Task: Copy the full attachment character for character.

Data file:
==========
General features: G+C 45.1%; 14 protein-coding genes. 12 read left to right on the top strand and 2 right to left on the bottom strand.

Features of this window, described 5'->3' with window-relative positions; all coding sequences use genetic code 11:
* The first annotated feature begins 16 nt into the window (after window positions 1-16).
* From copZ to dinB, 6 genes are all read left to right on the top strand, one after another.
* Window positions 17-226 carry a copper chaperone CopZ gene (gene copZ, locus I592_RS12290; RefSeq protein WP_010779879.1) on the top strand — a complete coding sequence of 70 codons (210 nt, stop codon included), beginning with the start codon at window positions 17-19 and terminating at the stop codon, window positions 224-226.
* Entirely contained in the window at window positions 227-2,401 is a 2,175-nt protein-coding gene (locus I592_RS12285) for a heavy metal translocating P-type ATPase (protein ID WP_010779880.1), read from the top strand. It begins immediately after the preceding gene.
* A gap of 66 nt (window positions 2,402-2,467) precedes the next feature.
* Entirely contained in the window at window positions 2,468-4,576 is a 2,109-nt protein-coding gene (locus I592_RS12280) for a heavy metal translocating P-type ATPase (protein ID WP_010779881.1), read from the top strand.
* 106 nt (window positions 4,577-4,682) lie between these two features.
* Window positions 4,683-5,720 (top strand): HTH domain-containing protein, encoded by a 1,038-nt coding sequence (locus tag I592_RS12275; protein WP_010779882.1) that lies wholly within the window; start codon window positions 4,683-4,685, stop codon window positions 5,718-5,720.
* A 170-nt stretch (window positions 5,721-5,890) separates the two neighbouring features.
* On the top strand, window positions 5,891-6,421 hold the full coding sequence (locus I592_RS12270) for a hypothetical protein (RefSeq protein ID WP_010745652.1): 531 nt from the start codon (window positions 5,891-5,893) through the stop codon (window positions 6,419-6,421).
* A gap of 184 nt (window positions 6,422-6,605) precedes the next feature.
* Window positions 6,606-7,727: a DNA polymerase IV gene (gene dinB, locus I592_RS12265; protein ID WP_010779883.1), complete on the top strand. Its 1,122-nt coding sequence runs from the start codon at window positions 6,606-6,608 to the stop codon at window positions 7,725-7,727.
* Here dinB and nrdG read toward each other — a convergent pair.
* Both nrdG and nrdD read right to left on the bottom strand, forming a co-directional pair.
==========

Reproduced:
General features: G+C 45.1%; 14 protein-coding genes. 12 read left to right on the top strand and 2 right to left on the bottom strand.

Features of this window, described 5'->3' with window-relative positions; all coding sequences use genetic code 11:
* The first annotated feature begins 16 nt into the window (after window positions 1-16).
* From copZ to dinB, 6 genes are all read left to right on the top strand, one after another.
* Window positions 17-226 carry a copper chaperone CopZ gene (gene copZ, locus I592_RS12290; RefSeq protein WP_010779879.1) on the top strand — a complete coding sequence of 70 codons (210 nt, stop codon included), beginning with the start codon at window positions 17-19 and terminating at the stop codon, window positions 224-226.
* Entirely contained in the window at window positions 227-2,401 is a 2,175-nt protein-coding gene (locus I592_RS12285) for a heavy metal translocating P-type ATPase (protein ID WP_010779880.1), read from the top strand. It begins immediately after the preceding gene.
* A gap of 66 nt (window positions 2,402-2,467) precedes the next feature.
* Entirely contained in the window at window positions 2,468-4,576 is a 2,109-nt protein-coding gene (locus I592_RS12280) for a heavy metal translocating P-type ATPase (protein ID WP_010779881.1), read from the top strand.
* 106 nt (window positions 4,577-4,682) lie between these two features.
* Window positions 4,683-5,720 (top strand): HTH domain-containing protein, encoded by a 1,038-nt coding sequence (locus tag I592_RS12275; protein WP_010779882.1) that lies wholly within the window; start codon window positions 4,683-4,685, stop codon window positions 5,718-5,720.
* A 170-nt stretch (window positions 5,721-5,890) separates the two neighbouring features.
* On the top strand, window positions 5,891-6,421 hold the full coding sequence (locus I592_RS12270) for a hypothetical protein (RefSeq protein ID WP_010745652.1): 531 nt from the start codon (window positions 5,891-5,893) through the stop codon (window positions 6,419-6,421).
* A gap of 184 nt (window positions 6,422-6,605) precedes the next feature.
* Window positions 6,606-7,727: a DNA polymerase IV gene (gene dinB, locus I592_RS12265; protein ID WP_010779883.1), complete on the top strand. Its 1,122-nt coding sequence runs from the start codon at window positions 6,606-6,608 to the stop codon at window positions 7,725-7,727.
* Here dinB and nrdG read toward each other — a convergent pair.
* Both nrdG and nrdD read right to left on the bottom strand, forming a co-directional pair.